According to legend, Romulus was born to a Vestal Virgin and left for dead as an infant near the Tiber River. His life nearly ended as quickly as it began, but fate had other plans. A humble shepherd rescued the child and helped raise him into manhood. As Romulus grew older, he fearlessly engaged in a series of perilous adventures that ultimately culminated in Rome’s founding, and he became its fabled first king.

Establishing a new city had its price, and Romulus was forced to defend the nascent community. As he tirelessly safeguarded Rome, Romulus proved that he was a competent leader and talented general. Yet, he also harbored a dark side, which reared its head in many ways and tainted his legacy, but despite all of his misdeeds, redemption and subsequent triumphs were usually within his grasp. Indeed, he is an example of how greatness is sometimes born of disgrace.

Regardless of his foreboding flaws, Rome allegedly existed because of him and became massively successful. As the centuries passed, the Romans never forgot their celebrated founder.
The founding of Rome is a legendary tale about the twins and demigods, Romulus and Remus. In Roman mythology, Romulus and Remus were the sons of Rhea Silvia and either the god Mars or the demigod Hercules. Also, in order to synthesize the myth of Aeneas, a Trojan prince who had fought in the Trojan War before setting off to Italy to establish the Roman bloodline, Romulus and Remus were believed to be direct descendants of Aeneas.
During Rome’s 2767th birthday celebrations, Larry Lamb heads to the city to investigate the Romanian Empire. In this first episode, Larry learns how Rome was founded by exploring the story of Romulus and Remus, using the works of ancient Roman historian Livy as a guide. He also goes on to discover how Rome would later become a city.

Further Resources

The legend of Romulus and Remus

Romulus and Remus: Roman mythology

Capitoline She-wolf

The She-Wolf: Mother to Other Species

Posted on Leave a comment

The Nine Herbs Charm

The Nine Herbs Charm poem is quite a fascinating piece that conjures words into Galdur (spoken magic spells) a mention of Oden or Woden and is still to this day in my opinion an important piece regarding herbal remedies utilized by practitioners of Galdur and Seiðr. So today’s blog post I want to share with you all the details, background and everything important to know regarding this charm.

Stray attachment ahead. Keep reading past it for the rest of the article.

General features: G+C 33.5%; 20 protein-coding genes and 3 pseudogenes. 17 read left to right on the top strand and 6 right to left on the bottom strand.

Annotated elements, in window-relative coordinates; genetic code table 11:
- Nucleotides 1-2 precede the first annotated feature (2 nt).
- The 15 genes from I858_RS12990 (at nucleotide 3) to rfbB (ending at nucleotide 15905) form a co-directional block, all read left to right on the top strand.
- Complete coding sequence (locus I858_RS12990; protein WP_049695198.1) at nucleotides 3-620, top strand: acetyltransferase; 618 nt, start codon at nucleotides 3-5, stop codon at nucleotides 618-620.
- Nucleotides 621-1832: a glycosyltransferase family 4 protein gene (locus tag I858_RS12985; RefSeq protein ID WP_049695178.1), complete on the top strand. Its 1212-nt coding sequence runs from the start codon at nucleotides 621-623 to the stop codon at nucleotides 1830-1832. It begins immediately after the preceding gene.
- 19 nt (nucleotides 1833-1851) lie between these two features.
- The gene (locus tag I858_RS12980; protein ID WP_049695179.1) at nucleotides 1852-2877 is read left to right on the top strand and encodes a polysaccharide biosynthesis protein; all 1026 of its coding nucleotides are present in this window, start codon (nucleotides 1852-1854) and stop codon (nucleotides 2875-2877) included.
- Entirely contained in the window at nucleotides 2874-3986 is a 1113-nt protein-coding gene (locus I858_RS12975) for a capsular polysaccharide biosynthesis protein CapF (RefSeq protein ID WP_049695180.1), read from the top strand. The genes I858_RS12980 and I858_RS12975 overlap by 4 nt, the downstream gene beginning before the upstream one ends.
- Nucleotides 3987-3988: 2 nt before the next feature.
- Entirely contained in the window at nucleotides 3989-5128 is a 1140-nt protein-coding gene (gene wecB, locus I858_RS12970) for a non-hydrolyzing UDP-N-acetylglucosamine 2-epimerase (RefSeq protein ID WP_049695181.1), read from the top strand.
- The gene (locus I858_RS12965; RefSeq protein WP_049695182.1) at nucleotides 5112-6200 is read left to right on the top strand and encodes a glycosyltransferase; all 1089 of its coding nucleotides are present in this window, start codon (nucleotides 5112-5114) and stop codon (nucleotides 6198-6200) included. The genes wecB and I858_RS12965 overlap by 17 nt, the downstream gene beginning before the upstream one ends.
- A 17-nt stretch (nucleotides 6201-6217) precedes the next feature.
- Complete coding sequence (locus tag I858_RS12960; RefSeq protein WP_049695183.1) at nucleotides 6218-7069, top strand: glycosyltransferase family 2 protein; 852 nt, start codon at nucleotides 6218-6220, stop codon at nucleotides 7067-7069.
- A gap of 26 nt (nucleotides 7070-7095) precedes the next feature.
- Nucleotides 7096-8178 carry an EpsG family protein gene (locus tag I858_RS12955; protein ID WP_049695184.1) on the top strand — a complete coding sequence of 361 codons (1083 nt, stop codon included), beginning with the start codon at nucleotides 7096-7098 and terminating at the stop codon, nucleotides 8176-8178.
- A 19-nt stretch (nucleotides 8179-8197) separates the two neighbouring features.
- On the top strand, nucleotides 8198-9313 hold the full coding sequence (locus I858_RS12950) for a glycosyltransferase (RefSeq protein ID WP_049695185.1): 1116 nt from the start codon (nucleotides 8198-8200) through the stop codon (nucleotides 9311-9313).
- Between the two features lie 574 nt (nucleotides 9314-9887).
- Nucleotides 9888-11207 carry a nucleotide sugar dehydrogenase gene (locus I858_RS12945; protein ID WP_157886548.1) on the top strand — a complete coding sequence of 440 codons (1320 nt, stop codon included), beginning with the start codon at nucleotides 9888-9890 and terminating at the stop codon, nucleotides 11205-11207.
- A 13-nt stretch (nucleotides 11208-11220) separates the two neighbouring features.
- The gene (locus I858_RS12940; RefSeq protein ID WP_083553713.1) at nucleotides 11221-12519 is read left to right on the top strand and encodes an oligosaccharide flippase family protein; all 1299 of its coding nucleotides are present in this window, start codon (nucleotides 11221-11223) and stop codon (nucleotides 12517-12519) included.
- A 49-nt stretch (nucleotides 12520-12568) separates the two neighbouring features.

“These nine have power against nine poisons. A worm came crawling, it killed nothing. For Woden took nine glory-twigs, he smote the adder that it flew apart into nine parts.”

— Excerpt from The Nine Herbs Charm

This tenth or eleventh century work is a collection of remedies, prayers, blessings and charms for humans and livestock (Pettit, 2001). Its 63 somewhat curious lines of verse and seven of prose have fascinated scholars of history, religion, literature and linguistics, as well as herbalists delving into the treasures of the past for knowledge and wisdom which might inform their current practice. The charm itself is difficult to translate and interpret (Banham, 2009), not helped by the corrupt nature of the manuscript text, where some words appear to be missing and certain lines may have been transposed (Cameron, 1993). It is complex and mystifying, perhaps deliberately tantalising, so that only the cunning may unpick it; the Anglo-Saxons after all delighted in riddles (Porter, 1995). SOURCE

NIGON WYRTA GALDOR

POPULARLY KNOWN AS THE NINE HERBS CHARM

The Nigon Wyrta Galdor (NWG) or, popularly, the Nine Herbs Charm, is an Old English healing spell—a galdor—intended to remedy a wound of some kind. The charm is recorded in a single manuscript, Harley MS 585 (ff 160r—163r), commonly known today as the Lacnunga (Old English ‘remedies’), which the British Museum dates to the 9th or early 10th century. The topics, themes, and entities the charm touches upon, such as animism, emphasis on the numbers nine and other multipliers of three, and the invocation of the Germanic deity Odin (Old English Wōden) stem from the pre-Christianization beliefs of the Old English.

Remember, Mugwort,
what you brought to pass,
what you readied,
at Regenmeld.

You’re called Una, that most ancient plant.
You defeat three, you defeat thirty,
you defeat venom, you defeat air-illness;
you defeat the horror who stalks the land.

And you, Waybread, plant-mother!
You’re open to the east, yet mighty within:
Carts creaked over you, women rode over you,
over you brides bellowed, over you bulls snorted!